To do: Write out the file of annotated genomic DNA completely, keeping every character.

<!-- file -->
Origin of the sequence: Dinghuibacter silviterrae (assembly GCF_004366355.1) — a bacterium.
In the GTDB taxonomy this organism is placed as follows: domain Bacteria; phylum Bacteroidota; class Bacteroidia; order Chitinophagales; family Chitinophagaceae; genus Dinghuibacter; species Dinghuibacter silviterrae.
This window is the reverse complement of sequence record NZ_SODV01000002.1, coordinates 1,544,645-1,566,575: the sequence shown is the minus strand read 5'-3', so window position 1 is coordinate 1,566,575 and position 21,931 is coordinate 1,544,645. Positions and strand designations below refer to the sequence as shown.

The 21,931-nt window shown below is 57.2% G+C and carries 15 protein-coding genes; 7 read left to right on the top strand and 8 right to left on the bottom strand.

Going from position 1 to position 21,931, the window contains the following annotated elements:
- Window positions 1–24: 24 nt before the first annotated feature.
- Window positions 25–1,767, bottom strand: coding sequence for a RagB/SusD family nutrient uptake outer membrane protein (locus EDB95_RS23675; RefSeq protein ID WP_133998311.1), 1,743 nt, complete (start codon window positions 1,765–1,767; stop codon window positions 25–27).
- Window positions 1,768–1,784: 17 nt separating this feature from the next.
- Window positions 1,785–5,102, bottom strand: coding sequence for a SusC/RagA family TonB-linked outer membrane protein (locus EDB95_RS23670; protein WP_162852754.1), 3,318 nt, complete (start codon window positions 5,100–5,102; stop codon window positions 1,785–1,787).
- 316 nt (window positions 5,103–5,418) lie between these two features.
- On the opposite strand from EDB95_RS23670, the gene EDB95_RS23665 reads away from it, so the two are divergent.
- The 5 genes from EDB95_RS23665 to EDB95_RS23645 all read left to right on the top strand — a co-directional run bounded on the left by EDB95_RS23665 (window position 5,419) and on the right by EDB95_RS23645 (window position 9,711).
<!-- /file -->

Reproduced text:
Origin of the sequence: Dinghuibacter silviterrae (assembly GCF_004366355.1) — a bacterium.
In the GTDB taxonomy this organism is placed as follows: domain Bacteria; phylum Bacteroidota; class Bacteroidia; order Chitinophagales; family Chitinophagaceae; genus Dinghuibacter; species Dinghuibacter silviterrae.
This window is the reverse complement of sequence record NZ_SODV01000002.1, coordinates 1,544,645-1,566,575: the sequence shown is the minus strand read 5'-3', so window position 1 is coordinate 1,566,575 and position 21,931 is coordinate 1,544,645. Positions and strand designations below refer to the sequence as shown.

The 21,931-nt window shown below is 57.2% G+C and carries 15 protein-coding genes; 7 read left to right on the top strand and 8 right to left on the bottom strand.

Going from position 1 to position 21,931, the window contains the following annotated elements:
- Window positions 1–24: 24 nt before the first annotated feature.
- Window positions 25–1,767, bottom strand: coding sequence for a RagB/SusD family nutrient uptake outer membrane protein (locus EDB95_RS23675; RefSeq protein ID WP_133998311.1), 1,743 nt, complete (start codon window positions 1,765–1,767; stop codon window positions 25–27).
- Window positions 1,768–1,784: 17 nt separating this feature from the next.
- Window positions 1,785–5,102, bottom strand: coding sequence for a SusC/RagA family TonB-linked outer membrane protein (locus EDB95_RS23670; protein WP_162852754.1), 3,318 nt, complete (start codon window positions 5,100–5,102; stop codon window positions 1,785–1,787).
- 316 nt (window positions 5,103–5,418) lie between these two features.
- On the opposite strand from EDB95_RS23670, the gene EDB95_RS23665 reads away from it, so the two are divergent.
- The 5 genes from EDB95_RS23665 to EDB95_RS23645 all read left to right on the top strand — a co-directional run bounded on the left by EDB95_RS23665 (window position 5,419) and on the right by EDB95_RS23645 (window position 9,711).